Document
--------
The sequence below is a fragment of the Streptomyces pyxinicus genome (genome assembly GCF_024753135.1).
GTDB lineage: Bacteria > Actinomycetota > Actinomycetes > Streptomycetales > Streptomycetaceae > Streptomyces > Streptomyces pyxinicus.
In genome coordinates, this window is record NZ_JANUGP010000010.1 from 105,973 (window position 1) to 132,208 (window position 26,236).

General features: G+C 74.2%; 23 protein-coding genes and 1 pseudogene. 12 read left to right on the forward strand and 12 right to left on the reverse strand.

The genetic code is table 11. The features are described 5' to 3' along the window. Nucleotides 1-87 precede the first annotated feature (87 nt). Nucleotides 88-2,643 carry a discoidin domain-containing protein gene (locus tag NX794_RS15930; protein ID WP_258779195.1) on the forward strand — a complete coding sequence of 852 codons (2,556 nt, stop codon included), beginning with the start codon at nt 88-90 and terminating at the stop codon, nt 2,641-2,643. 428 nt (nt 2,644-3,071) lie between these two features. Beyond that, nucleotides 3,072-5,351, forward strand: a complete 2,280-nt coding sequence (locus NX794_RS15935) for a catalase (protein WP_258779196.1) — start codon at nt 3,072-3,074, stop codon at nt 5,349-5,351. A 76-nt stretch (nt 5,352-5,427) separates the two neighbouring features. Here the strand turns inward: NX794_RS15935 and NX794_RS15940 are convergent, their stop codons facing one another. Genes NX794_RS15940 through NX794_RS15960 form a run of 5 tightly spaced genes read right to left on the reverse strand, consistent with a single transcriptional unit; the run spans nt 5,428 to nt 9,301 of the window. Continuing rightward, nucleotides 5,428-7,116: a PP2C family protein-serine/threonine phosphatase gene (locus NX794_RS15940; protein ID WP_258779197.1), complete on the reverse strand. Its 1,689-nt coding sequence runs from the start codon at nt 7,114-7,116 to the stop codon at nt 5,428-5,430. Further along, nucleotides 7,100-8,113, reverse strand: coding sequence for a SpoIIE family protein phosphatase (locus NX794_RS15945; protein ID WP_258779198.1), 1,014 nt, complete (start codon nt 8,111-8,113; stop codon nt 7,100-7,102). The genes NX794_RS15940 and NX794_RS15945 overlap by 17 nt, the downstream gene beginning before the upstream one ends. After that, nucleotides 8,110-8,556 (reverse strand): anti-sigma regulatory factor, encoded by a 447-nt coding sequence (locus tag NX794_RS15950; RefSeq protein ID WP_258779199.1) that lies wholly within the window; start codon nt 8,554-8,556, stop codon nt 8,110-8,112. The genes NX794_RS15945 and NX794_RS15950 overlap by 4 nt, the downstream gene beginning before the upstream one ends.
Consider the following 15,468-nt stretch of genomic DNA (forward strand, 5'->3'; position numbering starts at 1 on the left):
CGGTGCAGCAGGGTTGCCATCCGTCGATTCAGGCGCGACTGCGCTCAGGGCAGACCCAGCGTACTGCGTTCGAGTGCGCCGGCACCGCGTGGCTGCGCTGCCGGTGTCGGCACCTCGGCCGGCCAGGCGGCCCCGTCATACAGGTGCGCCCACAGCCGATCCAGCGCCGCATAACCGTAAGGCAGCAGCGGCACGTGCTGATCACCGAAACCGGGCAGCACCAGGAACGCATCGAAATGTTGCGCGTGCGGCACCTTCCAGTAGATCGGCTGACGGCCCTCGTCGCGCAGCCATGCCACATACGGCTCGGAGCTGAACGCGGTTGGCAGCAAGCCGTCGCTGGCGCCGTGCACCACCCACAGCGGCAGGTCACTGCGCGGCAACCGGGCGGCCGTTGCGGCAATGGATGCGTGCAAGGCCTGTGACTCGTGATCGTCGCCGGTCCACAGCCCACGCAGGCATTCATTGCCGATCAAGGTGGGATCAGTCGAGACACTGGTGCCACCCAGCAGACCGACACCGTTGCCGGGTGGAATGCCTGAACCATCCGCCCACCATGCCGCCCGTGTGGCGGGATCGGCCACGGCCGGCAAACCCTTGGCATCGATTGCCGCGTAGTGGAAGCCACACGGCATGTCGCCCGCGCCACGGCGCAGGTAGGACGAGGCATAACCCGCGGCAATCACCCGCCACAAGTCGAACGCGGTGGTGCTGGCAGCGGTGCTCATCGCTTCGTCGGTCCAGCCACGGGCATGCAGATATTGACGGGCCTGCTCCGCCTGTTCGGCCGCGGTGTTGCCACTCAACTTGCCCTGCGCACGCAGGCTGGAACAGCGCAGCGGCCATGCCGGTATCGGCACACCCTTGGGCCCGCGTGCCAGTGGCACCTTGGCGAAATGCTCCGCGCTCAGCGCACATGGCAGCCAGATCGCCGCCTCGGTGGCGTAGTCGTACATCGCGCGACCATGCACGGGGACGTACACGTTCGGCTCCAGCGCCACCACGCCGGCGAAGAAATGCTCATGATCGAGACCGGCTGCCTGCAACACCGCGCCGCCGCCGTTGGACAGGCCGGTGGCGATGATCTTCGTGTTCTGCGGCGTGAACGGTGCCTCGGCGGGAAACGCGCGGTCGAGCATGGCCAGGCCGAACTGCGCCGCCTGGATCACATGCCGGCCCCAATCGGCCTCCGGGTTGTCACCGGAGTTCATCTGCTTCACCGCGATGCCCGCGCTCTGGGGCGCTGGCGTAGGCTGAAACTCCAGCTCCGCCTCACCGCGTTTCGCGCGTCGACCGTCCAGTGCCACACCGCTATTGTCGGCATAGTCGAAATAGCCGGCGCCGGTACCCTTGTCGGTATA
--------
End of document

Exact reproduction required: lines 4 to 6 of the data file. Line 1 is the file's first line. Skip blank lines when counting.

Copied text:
General features: G+C 74.2%; 23 protein-coding genes and 1 pseudogene. 12 read left to right on the forward strand and 12 right to left on the reverse strand.

The genetic code is table 11. The features are described 5' to 3' along the window. Nucleotides 1-87 precede the first annotated feature (87 nt). Nucleotides 88-2,643 carry a discoidin domain-containing protein gene (locus tag NX794_RS15930; protein ID WP_258779195.1) on the forward strand — a complete coding sequence of 852 codons (2,556 nt, stop codon included), beginning with the start codon at nt 88-90 and terminating at the stop codon, nt 2,641-2,643. 428 nt (nt 2,644-3,071) lie between these two features. Beyond that, nucleotides 3,072-5,351, forward strand: a complete 2,280-nt coding sequence (locus NX794_RS15935) for a catalase (protein WP_258779196.1) — start codon at nt 3,072-3,074, stop codon at nt 5,349-5,351. A 76-nt stretch (nt 5,352-5,427) separates the two neighbouring features. Here the strand turns inward: NX794_RS15935 and NX794_RS15940 are convergent, their stop codons facing one another. Genes NX794_RS15940 through NX794_RS15960 form a run of 5 tightly spaced genes read right to left on the reverse strand, consistent with a single transcriptional unit; the run spans nt 5,428 to nt 9,301 of the window. Continuing rightward, nucleotides 5,428-7,116: a PP2C family protein-serine/threonine phosphatase gene (locus NX794_RS15940; protein ID WP_258779197.1), complete on the reverse strand. Its 1,689-nt coding sequence runs from the start codon at nt 7,114-7,116 to the stop codon at nt 5,428-5,430. Further along, nucleotides 7,100-8,113, reverse strand: coding sequence for a SpoIIE family protein phosphatase (locus NX794_RS15945; protein ID WP_258779198.1), 1,014 nt, complete (start codon nt 8,111-8,113; stop codon nt 7,100-7,102). The genes NX794_RS15940 and NX794_RS15945 overlap by 17 nt, the downstream gene beginning before the upstream one ends. After that, nucleotides 8,110-8,556 (reverse strand): anti-sigma regulatory factor, encoded by a 447-nt coding sequence (locus tag NX794_RS15950; RefSeq protein ID WP_258779199.1) that lies wholly within the window; start codon nt 8,554-8,556, stop codon nt 8,110-8,112. The genes NX794_RS15945 and NX794_RS15950 overlap by 4 nt, the downstream gene beginning before the upstream one ends.
Consider the following 15,468-nt stretch of genomic DNA (forward strand, 5'->3'; position numbering starts at 1 on the left):